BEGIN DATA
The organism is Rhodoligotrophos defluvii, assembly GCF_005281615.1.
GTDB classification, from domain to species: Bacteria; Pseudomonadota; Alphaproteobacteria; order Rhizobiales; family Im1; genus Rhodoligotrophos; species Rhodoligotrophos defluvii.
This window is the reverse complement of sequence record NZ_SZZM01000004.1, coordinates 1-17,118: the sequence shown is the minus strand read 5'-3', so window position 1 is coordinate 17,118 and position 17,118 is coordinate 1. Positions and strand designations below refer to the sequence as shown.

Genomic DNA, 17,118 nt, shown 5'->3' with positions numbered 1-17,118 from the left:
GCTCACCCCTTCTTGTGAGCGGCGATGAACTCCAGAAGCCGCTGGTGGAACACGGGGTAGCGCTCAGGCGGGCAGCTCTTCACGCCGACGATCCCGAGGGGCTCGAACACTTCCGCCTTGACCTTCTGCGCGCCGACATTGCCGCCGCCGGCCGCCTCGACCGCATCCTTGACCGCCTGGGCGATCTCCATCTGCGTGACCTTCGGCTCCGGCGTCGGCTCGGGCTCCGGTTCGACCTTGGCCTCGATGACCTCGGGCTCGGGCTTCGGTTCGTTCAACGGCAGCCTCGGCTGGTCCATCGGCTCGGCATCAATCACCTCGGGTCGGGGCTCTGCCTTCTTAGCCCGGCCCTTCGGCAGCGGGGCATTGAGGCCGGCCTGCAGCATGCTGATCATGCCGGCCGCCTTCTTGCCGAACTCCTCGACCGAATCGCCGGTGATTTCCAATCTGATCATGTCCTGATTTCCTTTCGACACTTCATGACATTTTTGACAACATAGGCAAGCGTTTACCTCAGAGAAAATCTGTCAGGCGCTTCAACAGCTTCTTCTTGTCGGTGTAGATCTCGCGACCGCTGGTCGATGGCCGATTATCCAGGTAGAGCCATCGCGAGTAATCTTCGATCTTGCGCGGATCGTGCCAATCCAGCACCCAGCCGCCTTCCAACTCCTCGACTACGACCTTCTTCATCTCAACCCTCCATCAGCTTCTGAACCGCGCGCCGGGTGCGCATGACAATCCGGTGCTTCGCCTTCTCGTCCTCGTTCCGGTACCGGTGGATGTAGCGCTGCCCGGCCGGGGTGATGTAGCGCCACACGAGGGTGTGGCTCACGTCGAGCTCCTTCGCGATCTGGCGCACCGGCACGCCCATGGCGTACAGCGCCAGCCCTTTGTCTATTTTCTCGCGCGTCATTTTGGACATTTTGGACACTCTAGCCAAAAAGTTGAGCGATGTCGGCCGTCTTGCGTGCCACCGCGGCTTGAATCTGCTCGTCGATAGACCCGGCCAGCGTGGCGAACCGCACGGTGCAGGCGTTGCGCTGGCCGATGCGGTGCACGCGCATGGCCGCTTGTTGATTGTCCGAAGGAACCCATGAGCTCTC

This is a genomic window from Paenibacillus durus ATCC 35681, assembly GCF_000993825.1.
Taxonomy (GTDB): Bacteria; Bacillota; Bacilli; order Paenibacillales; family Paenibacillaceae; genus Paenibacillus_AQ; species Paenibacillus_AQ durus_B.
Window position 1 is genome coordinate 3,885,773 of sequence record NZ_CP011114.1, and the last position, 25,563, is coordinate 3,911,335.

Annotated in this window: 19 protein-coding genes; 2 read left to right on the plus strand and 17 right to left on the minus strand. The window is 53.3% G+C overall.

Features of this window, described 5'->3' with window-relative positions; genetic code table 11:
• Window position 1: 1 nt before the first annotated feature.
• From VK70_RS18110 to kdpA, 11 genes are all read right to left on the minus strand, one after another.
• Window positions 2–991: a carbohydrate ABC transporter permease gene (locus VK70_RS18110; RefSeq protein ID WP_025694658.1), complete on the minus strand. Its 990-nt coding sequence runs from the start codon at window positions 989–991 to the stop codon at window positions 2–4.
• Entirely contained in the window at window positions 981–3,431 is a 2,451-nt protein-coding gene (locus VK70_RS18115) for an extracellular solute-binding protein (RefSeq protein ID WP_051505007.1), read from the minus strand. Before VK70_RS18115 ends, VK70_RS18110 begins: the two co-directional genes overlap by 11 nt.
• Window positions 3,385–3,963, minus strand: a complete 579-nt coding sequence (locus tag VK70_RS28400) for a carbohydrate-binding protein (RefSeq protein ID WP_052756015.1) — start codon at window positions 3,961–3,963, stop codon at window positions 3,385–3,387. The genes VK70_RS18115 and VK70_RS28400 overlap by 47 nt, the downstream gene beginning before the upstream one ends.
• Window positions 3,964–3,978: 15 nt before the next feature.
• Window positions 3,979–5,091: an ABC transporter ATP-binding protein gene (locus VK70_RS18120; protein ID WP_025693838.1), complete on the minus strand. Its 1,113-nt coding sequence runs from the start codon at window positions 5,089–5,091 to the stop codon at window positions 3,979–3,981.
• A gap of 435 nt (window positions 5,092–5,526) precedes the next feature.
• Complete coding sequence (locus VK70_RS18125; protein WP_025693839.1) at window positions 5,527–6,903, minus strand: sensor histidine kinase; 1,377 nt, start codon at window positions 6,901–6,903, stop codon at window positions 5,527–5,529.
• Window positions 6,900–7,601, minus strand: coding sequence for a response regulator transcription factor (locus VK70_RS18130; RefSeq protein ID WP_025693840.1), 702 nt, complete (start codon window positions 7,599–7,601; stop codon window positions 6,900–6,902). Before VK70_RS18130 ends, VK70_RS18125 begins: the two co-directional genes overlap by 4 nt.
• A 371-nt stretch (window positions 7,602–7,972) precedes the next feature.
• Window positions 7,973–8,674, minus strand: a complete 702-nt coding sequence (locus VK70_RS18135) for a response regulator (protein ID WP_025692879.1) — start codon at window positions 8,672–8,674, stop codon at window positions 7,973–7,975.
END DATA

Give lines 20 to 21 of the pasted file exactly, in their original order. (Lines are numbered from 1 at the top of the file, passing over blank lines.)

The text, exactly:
• Window positions 6,900–7,601, minus strand: coding sequence for a response regulator transcription factor (locus VK70_RS18130; RefSeq protein ID WP_025693840.1), 702 nt, complete (start codon window positions 7,599–7,601; stop codon window positions 6,900–6,902). Before VK70_RS18130 ends, VK70_RS18125 begins: the two co-directional genes overlap by 4 nt.
• A 371-nt stretch (window positions 7,602–7,972) precedes the next feature.